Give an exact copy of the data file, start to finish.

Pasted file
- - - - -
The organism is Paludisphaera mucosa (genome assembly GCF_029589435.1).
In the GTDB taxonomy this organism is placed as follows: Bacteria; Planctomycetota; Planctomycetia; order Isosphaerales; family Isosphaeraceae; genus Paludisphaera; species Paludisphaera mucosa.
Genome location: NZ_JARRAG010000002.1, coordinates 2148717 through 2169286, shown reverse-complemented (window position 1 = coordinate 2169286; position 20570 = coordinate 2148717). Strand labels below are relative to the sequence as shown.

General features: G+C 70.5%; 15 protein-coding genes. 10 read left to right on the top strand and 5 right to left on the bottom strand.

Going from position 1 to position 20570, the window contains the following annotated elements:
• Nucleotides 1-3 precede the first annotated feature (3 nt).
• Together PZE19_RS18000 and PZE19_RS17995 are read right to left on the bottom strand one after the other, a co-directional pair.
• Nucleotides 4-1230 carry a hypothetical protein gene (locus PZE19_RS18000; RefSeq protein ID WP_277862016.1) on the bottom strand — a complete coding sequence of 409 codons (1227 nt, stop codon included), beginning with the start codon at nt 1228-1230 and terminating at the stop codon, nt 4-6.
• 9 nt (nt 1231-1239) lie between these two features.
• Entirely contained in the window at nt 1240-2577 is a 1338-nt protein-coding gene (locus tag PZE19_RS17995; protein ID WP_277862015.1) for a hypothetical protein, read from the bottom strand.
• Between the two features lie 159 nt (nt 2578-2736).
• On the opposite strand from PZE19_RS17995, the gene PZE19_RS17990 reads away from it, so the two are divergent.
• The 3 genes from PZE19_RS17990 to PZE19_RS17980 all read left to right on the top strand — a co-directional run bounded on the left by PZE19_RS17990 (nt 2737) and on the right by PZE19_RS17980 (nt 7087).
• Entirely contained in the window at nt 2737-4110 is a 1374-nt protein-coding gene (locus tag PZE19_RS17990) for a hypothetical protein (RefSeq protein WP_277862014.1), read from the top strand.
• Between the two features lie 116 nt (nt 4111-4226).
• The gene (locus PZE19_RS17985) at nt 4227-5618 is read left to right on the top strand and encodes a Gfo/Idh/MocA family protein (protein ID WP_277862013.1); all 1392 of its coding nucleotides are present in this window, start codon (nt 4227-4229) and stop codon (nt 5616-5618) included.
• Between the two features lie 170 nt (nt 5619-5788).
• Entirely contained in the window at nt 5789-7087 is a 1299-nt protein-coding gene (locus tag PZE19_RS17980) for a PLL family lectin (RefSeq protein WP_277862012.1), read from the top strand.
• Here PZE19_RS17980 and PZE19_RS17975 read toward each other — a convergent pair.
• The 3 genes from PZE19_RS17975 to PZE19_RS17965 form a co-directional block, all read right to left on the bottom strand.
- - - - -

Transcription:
The organism is Paludisphaera mucosa (genome assembly GCF_029589435.1).
In the GTDB taxonomy this organism is placed as follows: Bacteria; Planctomycetota; Planctomycetia; order Isosphaerales; family Isosphaeraceae; genus Paludisphaera; species Paludisphaera mucosa.
Genome location: NZ_JARRAG010000002.1, coordinates 2148717 through 2169286, shown reverse-complemented (window position 1 = coordinate 2169286; position 20570 = coordinate 2148717). Strand labels below are relative to the sequence as shown.

General features: G+C 70.5%; 15 protein-coding genes. 10 read left to right on the top strand and 5 right to left on the bottom strand.

Going from position 1 to position 20570, the window contains the following annotated elements:
• Nucleotides 1-3 precede the first annotated feature (3 nt).
• Together PZE19_RS18000 and PZE19_RS17995 are read right to left on the bottom strand one after the other, a co-directional pair.
• Nucleotides 4-1230 carry a hypothetical protein gene (locus PZE19_RS18000; RefSeq protein ID WP_277862016.1) on the bottom strand — a complete coding sequence of 409 codons (1227 nt, stop codon included), beginning with the start codon at nt 1228-1230 and terminating at the stop codon, nt 4-6.
• 9 nt (nt 1231-1239) lie between these two features.
• Entirely contained in the window at nt 1240-2577 is a 1338-nt protein-coding gene (locus tag PZE19_RS17995; protein ID WP_277862015.1) for a hypothetical protein, read from the bottom strand.
• Between the two features lie 159 nt (nt 2578-2736).
• On the opposite strand from PZE19_RS17995, the gene PZE19_RS17990 reads away from it, so the two are divergent.
• The 3 genes from PZE19_RS17990 to PZE19_RS17980 all read left to right on the top strand — a co-directional run bounded on the left by PZE19_RS17990 (nt 2737) and on the right by PZE19_RS17980 (nt 7087).
• Entirely contained in the window at nt 2737-4110 is a 1374-nt protein-coding gene (locus tag PZE19_RS17990) for a hypothetical protein (RefSeq protein WP_277862014.1), read from the top strand.
• Between the two features lie 116 nt (nt 4111-4226).
• The gene (locus PZE19_RS17985) at nt 4227-5618 is read left to right on the top strand and encodes a Gfo/Idh/MocA family protein (protein ID WP_277862013.1); all 1392 of its coding nucleotides are present in this window, start codon (nt 4227-4229) and stop codon (nt 5616-5618) included.
• Between the two features lie 170 nt (nt 5619-5788).
• Entirely contained in the window at nt 5789-7087 is a 1299-nt protein-coding gene (locus tag PZE19_RS17980) for a PLL family lectin (RefSeq protein WP_277862012.1), read from the top strand.
• Here PZE19_RS17980 and PZE19_RS17975 read toward each other — a convergent pair.
• The 3 genes from PZE19_RS17975 to PZE19_RS17965 form a co-directional block, all read right to left on the bottom strand.